Francisco Goldman is a novelist, journalist and nonfiction writer. Each of his five books has received major accolades. His debut novel The Long Night of White Chickens won the American Academy of Arts and Letters’ Sue Kaufman Prize and was a finalist for the PEN/Faulkner. His second novel The Ordinary Seaman, was a finalist for the IMPAC-Dublin and the L.A. Times Book Prize. And his third, Say Her Name, based on his relationship with his wife Aura, who died at the age of 30 in a body-surfing accident, was excerpted in the New Yorker and won the Prix Femina Etranger. Goldman’s prose is lyrical and haunting. You can see this in one sentence from Say Her Name, in which he describes lying in bed with his wife, listening to ships sounding their foghorns in Brooklyn’s Redhook harbor: “With a swimmer’s little wriggle, she’d nestle closer in bed and hold still, as if the long mournful blasts were about to float past us like manta rays in the dark.” His nonfiction and journalism have appeared in the book The Art of Political Murder and many other publications. His newest book, out in July, is a work of nonfiction, The Interior Circuit: A Chronicle of Two Summers in Mexico.
What’s the most important thing you’ve learned as a writer?
When you’re beginning a book, or getting back into a book, as I am now, you have to learn to deal with the nervousness and stress of it. The blank page or the stalled page is incredibly intimidating. And you have to turn that nervousness – rather than into something that blocks you, rather than into something that makes you try to over-think, that makes you feel that you can’t proceed unless you have a clear idea of where you’re going – you have to harness that nervousness, almost like a natural force, and make it work for you. You have to trust that you’re just going to get inside the page and get inside the sentences, and you have to release the desire to feel in control and just follow the writing where it takes you and have faith that you’re eventually going to find the way. That’s a battle I constantly have with myself. I’m at a point, even right now, where I’m having to re-learn those lessons.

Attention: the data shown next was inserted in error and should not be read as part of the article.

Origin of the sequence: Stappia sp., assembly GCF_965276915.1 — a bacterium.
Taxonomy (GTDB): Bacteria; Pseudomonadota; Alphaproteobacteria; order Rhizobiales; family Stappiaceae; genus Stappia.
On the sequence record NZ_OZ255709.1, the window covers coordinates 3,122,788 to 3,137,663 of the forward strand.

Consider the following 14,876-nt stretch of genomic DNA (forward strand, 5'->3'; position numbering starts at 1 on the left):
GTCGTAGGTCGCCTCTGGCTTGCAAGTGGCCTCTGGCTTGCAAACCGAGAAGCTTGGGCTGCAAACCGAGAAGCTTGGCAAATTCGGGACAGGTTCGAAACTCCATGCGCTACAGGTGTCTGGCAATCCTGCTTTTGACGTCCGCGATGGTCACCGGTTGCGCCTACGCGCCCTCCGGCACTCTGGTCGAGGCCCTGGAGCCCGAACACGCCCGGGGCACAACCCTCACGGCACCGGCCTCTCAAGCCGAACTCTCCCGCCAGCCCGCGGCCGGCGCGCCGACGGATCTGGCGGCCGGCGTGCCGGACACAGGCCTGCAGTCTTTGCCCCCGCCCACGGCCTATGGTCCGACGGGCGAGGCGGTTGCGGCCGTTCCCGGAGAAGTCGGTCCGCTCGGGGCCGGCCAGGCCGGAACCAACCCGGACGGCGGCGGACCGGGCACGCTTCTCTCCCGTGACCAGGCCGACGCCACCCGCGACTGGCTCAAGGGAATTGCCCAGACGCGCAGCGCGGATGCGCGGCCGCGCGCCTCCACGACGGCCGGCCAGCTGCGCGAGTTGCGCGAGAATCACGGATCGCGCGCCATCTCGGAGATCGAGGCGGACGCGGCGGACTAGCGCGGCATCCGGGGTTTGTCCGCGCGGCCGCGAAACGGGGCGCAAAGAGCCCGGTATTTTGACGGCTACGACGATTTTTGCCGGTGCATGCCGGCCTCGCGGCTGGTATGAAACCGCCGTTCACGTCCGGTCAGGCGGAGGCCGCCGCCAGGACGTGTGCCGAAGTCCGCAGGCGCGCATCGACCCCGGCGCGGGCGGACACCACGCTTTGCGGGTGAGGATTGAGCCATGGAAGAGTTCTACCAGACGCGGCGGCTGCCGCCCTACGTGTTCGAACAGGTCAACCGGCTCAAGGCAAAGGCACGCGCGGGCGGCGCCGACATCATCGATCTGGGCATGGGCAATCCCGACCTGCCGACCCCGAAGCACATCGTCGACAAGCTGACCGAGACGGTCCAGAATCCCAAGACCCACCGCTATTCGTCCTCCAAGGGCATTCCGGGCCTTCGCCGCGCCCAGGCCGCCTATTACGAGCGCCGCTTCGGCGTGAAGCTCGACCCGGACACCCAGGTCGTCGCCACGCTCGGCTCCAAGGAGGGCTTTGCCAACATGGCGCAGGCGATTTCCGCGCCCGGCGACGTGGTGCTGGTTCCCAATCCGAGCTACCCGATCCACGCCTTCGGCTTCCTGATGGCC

And how has that helped your writing?
It’s helping me right now, in the sense that I was deeply into a novel, and – to make a brief digression – real life imposed itself on me, specifically, of course, with the death of my wife Aura. Real life imposed itself on me in a way that I almost felt as though the part of me that had always been an artificer, the part of me that wanted to dwell in the realm of the imagination, had almost been amputated. The obligations I felt, and simply the pure fact of how overwhelming the reality of what I’d been through, had made me feel that that part of my mind or my spirit was inaccessible to me, all of a sudden.
Last March, I think almost in recognition of that, though subconsciously, I began a nonfiction book [The Interior Circuit]. It was originally going to be a magazine article, but I realized as I began to write it, that it was going to become a book and that it was something I had to do. It was a final reckoning with grief. What was going to be an essay about my relationship to Mexico City turned into a final purging, a very final truthful account of what that experience had done in my life. When I finished, I could finally turn back to the novel. And now for me the challenge was: Could I go back to writing fiction again, which has always been the most important to me. I went through a period of that kind of panic, of thinking: I don’t really know what I want to do. Can I really do that? Can I really access these worlds I outline in my notebook? I worked through a process to stop trying to control everything. I would sit down in the mornings and write, not necessarily knowing what I was writing towards. And it was wonderful. It was still very much a nervous stage, but I began to feel how that nervousness was helping me. As I sat down in the morning, I made myself begin to write, and that opened doors in my mind and my imagination, and suddenly I began to find myself back in that stage where wherever you go scenes are occurring to you, ideas are occurring to you, you’re reaching for your notebook and jotting things down. You could be in the subway, walking down the street, in the gym. And I realized I was finally not putting on the brakes.
Gabriel Packard is the associate director of the creative writing MFA program at Hunter College in New York City.